Doctor reveals findings

By Lanuola Tusani Tupufia ,

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BURIAL: The body of Jeanine Tuivaiki is carried by pall bearers during his funeral on Tuesday.

BURIAL: The body of Jeanine Tuivaiki is carried by pall bearers during his funeral on Tuesday. (Photo: Lionel Sililou Fido Facebook.)

The Inquest into the death of Ioane Ipiniu, better known as “Jeanine Tuivaiki,” started in the District Court yesterday. Coroner and Judge Vaepule Vaemoa Va’ai is presiding.

Dr. Agape Amituanai, who examined the body of Mr. Ipiniu upon his arrival at the hospital, took the stand to tender her report. In doing so, she recalled that on 17 June 2016, the deceased man was brought in by Police officers around 4.45am.

“The gentleman was dead upon arrival,” said Dr. Amituana’i. 

“There was no (medical) history of the diseased at the hospital records (section) and there were no relatives by the time of examination.”

The doctor told of bruising on his upper lip. 

 “There was no fracture to the neck,” she pointed out. “The cause of death is asphyxiation by hanging and I’m satisfied with the cause of death but I was not able to rule out whether the cause is by suicide or otherwise.”

The doctor added that the deceased was brought in with a rope around his neck. 

“There were no open wounds or cuts just a rope around his neck.”

One of the lawyers in the matter, Muriel Lui, questioned the doctor as to why she concluded in her report the cause of death could either be suicide or homicide.

According to Dr. Amituana’i she was not given a medical history of the deceased man.

 “The bruising (on the lip) can happen few minutes before death and it can happen after depending on the timing,” she said. “It could have happened before or after his blood had frozen.”

Next to give evidence was the father of the deceased, Ipiniu Ioane. 

According to his affidavit, the father said his son is the eldest of six children. 

“It’s been two years since he has lived with his friend at Taufusi,” he said. “He usually visits us (at Tapatapao) where my wife and his siblings live. The last time he visited was on Friday when he came to pick up flowers for bouquets.”

The father told the Court that what had happened to his son was hard to accept. 

“It’s not easy what happened to my son because he has left us unexpectedly and he is still young. We will not forget what happened to him. We miss Ioane because he is the eldest of the six children and we depended on him.”

The father was asked by Ms. Lui to explain what he means by what happened to his son. 

In response, Mr. Ioane said he was informed by Police about his son and he went straight to the hospital where he saw him at the morgue.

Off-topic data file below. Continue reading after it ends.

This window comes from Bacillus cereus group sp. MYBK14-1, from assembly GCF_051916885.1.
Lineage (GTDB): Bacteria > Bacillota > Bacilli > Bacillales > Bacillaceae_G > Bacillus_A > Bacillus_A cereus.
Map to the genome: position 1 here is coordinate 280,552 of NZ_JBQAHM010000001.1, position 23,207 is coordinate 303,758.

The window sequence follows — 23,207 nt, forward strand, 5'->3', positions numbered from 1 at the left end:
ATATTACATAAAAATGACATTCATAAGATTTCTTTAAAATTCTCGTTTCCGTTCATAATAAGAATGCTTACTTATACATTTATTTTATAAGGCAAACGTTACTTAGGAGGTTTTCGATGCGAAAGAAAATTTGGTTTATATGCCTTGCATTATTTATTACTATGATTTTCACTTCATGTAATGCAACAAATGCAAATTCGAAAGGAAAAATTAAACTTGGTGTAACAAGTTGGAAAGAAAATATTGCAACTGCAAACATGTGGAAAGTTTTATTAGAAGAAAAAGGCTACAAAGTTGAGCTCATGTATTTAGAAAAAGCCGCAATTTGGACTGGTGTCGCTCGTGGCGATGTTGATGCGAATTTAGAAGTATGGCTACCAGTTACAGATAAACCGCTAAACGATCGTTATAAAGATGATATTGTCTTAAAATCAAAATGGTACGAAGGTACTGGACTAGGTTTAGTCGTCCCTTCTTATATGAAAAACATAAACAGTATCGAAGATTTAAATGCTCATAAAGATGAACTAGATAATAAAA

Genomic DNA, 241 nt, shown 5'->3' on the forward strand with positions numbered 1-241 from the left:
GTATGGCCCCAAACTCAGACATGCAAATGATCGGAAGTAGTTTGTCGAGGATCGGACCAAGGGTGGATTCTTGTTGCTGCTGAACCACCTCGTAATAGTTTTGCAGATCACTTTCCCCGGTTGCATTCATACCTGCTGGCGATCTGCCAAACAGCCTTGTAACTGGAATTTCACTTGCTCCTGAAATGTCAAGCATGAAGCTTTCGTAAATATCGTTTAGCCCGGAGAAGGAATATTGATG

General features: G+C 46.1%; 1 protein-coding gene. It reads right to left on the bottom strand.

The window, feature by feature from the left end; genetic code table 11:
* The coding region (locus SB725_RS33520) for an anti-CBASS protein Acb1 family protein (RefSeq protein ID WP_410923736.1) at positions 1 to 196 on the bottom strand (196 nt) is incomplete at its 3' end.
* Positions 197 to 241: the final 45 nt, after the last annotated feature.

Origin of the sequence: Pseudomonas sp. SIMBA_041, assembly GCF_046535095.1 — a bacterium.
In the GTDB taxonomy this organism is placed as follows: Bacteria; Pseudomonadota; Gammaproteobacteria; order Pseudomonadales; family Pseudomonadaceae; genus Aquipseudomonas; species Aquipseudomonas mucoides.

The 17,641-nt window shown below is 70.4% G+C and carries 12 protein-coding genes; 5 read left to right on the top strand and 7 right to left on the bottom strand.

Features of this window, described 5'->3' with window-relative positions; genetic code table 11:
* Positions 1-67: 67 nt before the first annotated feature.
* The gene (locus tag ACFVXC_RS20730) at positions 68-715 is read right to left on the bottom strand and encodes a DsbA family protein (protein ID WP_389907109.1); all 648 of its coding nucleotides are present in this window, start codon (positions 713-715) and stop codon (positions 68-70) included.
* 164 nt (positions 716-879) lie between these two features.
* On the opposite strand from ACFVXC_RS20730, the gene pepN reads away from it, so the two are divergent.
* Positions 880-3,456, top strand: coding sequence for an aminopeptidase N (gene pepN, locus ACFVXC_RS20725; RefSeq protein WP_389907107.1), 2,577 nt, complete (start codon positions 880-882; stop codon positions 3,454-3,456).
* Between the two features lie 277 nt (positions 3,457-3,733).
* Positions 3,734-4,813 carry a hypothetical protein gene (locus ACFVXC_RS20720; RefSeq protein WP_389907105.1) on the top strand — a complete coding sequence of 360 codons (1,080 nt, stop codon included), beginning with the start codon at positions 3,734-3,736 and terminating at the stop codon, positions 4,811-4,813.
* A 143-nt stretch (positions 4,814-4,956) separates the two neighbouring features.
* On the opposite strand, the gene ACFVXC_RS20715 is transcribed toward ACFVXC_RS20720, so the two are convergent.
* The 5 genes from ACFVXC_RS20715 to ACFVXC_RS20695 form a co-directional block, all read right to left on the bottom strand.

“I saw that he had an open wound to his right eye and his left eye was swollen,” said the father. 

“His upper lip was cut, swollen and his chest also had bruises. When I saw that it appeared that he was beaten up by someone.”

The father said he then went to the Police and asked them if they are investigating what had happened to his son.

At this point, the Coroner told the father that his evidence contradicts with the evidence of the medical report tendered by a doctor. 

“An x-ray was done in hospital and no bones were affected,” Judge Vaepule said. 

“Your evidence contradicts the x-ray from the hospital and that is what I’m saying there were injuries to the eye but the bone was not broken.”

The Coroner added that there was an injury to the right eye of the deceased and one to his upper lip. The father continued to say that his son also had marks from a rope around his neck. 

Asked by the Prosecutor if he was aware of the autopsy, the father replied yes. 

“Please excuse me but his body was cooked from the ice,” said Mr. Ioane.  

“His skin was starting to peel and he has been lying (in the morgue) for too long. His body looked different.”

The Coroner asked the father that his response sounds like he was not happy if not - mad with the condition of his son’s body. 

“So is it your will that he should not have been taken to the morgue?” asked Judge Vaepule. 

Mr. Ioane said his son’s post mortem should have been done earlier. 

“I wanted the investigation of what happened to him to be done to determine whether he was beaten up by someone or not.”

But Judge Vaepule reminded the father that such cannot be done if the body was already buried. 

“If you were unhappy with the delay in autopsy the investigation can only be done when the government brings over a specialist doctor to do it,” said the Coroner. 

However, he also expressed sympathy to the father for the delay of his son’s burial due to the autopsy. 

Lastly he assured that the case cannot be closed until the Pathologist report is tendered in Court. 

The matter has been adjourned until 10 August, 2016.

© Samoa Observer 2016

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